What Are Basic Accounting Skills?

Anyone can learn to complete a bank reconciliation.

Anyone can learn to complete a bank reconciliation.

When you think of accountants, you probably picture someone toiling away in solitude, crunching numbers and sorting through stacks of paper. But today’s accountants often find themselves interacting with others as they gather information and report results. To become an accountant, you’ll need a combination of interpersonal and mathematics-related skills, as well as an emphasis on organization and ethics.

Tip

Although accountants need an aptitude for finance and accounting software, communication skills and organization are also top qualities.

Basic Accounting Skills

An accountant, first and foremost, must have an affinity for numbers. You’ll be spending most of your day dealing with spreadsheets and data extracts, and manipulating numbers to get information will become your trade. Although many accountants today rely heavily on accounting software, you’ll still need to have an aptitude for math in order to make sure the information you’re getting back is correct.

Depending on the type of work you plan to do, you may also spend a great deal of time keeping up with the latest tax laws, which may require an ability to research. Since much of your work will be done using accounting software, it can help to learn tools like QuickBooks or Sage. Software choices can vary from one employer to the next, so chances are the tool you’ll learn won’t be the one you’ll use. However, many of the basic techniques you learn transfer well from one software tool to the next.

Soft Skills for Accountants

You may not hear as much about it, but there are some soft skills most successful job applicants will have in accounting. You’ll need solid interpersonal abilities, including both written and verbal communication skills. You should also be able to work as part of a team and, if you hope someday to move your way up the career ladder, hone your leadership and supervisory abilities.

Many expected soft skills for accountants apply, as well. Traits like organization and attention to detail, problem-solving abilities and deductive reasoning probably won’t surprise you when they show up on the list. If you can have these traits and you’re interviewing for an accounting position, make sure you emphasize them.

Education and Accounting Experience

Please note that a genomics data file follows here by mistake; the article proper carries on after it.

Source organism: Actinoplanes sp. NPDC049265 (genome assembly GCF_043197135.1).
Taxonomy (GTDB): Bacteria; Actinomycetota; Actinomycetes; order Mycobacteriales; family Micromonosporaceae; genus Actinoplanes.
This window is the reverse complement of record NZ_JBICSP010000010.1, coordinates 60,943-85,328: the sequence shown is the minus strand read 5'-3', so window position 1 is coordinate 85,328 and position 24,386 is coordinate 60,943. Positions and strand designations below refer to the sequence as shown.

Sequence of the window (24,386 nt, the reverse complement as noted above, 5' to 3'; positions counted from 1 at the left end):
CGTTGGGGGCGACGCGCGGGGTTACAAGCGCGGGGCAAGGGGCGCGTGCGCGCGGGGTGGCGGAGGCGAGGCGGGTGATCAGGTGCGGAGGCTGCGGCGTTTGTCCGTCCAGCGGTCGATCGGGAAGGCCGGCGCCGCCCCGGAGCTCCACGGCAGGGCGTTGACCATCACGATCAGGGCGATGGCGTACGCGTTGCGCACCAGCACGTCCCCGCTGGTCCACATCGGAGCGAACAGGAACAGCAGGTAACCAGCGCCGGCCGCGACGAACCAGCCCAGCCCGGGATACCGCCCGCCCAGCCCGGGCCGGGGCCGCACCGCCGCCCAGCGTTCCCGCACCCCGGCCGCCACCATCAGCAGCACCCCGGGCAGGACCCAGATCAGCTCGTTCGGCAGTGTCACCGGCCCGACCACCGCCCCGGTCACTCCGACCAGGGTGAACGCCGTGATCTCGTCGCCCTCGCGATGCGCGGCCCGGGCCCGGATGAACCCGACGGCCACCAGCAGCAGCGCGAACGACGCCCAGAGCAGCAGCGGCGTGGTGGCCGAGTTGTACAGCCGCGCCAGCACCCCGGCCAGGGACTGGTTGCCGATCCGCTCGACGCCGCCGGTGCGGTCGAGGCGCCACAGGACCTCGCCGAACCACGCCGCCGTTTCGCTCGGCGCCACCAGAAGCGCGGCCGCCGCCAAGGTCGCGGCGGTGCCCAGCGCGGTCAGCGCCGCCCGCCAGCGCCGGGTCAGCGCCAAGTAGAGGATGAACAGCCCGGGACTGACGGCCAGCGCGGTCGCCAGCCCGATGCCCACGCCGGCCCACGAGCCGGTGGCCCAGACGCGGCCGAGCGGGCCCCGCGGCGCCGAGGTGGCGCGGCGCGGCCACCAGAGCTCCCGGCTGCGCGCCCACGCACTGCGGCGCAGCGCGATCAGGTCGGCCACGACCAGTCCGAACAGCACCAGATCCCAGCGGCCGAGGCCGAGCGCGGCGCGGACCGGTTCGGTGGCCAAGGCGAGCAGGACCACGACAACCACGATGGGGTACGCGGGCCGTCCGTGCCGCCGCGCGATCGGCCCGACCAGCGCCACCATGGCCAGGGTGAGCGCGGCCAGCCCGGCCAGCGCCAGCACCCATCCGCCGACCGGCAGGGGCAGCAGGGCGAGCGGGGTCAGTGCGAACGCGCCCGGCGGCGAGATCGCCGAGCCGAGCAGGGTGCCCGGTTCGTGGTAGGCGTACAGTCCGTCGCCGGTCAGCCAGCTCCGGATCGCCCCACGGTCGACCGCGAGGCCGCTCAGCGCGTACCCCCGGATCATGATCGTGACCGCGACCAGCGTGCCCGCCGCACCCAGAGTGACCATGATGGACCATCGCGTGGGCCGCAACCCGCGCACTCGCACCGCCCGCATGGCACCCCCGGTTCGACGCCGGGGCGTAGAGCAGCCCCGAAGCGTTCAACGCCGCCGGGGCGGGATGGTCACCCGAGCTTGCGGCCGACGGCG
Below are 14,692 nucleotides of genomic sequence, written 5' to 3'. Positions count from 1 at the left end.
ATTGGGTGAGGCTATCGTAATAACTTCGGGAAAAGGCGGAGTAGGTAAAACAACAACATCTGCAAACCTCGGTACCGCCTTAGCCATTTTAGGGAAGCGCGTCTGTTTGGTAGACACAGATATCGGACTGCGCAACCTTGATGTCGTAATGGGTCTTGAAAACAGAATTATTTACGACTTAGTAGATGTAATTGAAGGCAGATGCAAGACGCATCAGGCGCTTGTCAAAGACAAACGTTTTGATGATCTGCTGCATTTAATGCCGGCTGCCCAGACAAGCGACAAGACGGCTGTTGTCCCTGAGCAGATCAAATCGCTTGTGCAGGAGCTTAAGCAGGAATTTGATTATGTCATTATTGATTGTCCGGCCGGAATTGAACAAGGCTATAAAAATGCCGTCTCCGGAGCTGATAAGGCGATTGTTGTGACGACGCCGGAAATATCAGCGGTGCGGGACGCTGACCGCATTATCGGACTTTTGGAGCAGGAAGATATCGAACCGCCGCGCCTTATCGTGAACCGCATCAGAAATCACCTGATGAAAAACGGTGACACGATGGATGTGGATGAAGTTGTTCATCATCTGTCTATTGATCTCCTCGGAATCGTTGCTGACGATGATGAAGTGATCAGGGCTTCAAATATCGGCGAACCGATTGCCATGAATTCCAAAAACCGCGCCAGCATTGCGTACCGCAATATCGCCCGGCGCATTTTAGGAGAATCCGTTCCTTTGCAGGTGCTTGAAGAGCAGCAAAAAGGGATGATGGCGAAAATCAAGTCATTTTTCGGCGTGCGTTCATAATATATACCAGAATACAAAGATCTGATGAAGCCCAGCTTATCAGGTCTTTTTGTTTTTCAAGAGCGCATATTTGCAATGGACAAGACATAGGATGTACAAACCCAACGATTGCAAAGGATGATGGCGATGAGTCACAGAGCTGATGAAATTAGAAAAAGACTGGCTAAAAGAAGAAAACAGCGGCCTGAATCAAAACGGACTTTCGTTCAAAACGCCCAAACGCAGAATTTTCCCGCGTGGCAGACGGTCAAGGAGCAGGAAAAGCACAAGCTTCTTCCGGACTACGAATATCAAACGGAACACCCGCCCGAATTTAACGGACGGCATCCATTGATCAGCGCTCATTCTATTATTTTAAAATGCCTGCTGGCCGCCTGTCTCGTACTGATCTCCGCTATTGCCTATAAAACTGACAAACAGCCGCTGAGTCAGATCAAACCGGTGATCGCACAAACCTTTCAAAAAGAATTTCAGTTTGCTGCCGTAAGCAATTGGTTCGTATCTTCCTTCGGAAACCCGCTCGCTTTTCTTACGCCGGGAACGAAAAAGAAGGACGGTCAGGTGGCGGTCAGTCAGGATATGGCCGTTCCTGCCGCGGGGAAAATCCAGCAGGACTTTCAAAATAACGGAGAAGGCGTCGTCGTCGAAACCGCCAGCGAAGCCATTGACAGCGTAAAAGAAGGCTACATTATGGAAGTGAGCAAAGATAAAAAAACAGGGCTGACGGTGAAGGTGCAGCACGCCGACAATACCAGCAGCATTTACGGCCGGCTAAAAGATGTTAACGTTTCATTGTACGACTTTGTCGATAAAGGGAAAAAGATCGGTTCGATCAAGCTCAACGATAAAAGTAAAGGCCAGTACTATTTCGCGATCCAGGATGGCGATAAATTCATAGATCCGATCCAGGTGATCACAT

Accountants will usually need at least a bachelor’s degree to qualify for a job, with some employers even requiring a master’s. Once you get your diploma, consider becoming licensed as a Certified Public Accountant. Depending on where you live, you’ll need between 120 and 150 credit hours in combination with experience in order to qualify to sit for the CPA exam.

There are ways to get accounting experience even if you have an empty resume. Some accounting firms bring on interns for little to no pay in exchange for giving the on-the-job experience needed to land work. Professional organizations can also help connect you with people who can help find the perfect job for you.

Ethics and Professional Considerations

One of the most important things about the accounting experience and education you gain is that you develop the strict code of personal ethics necessary to maintain a healthy career in the field. You’ll need to ensure you’re always honest and that you hold your employers to those same standards. In doing so, you’ll establish yourself as someone who can be trusted with other people’s money.

If you generate financial statements, you’ll also be expected to understand and follow the generally accepted accounting principles, which are required if your organization distributes those statements outside the company. For organizations that are publicly traded, you’ll also need to be aware of the Securities and Exchange Commission’s rules as you’re creating financial statements.

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About the Author

Stephanie Faris has written about finance for entrepreneurs and marketing firms since 2013. She spent nearly a year as a ghostwriter for a credit card processing service and has ghostwritten about finance for numerous marketing firms and entrepreneurs. Her work has appeared on The Motley Fool, MoneyGeek, Ecommerce Insiders, GoBankingRates, and ThriveBy30.

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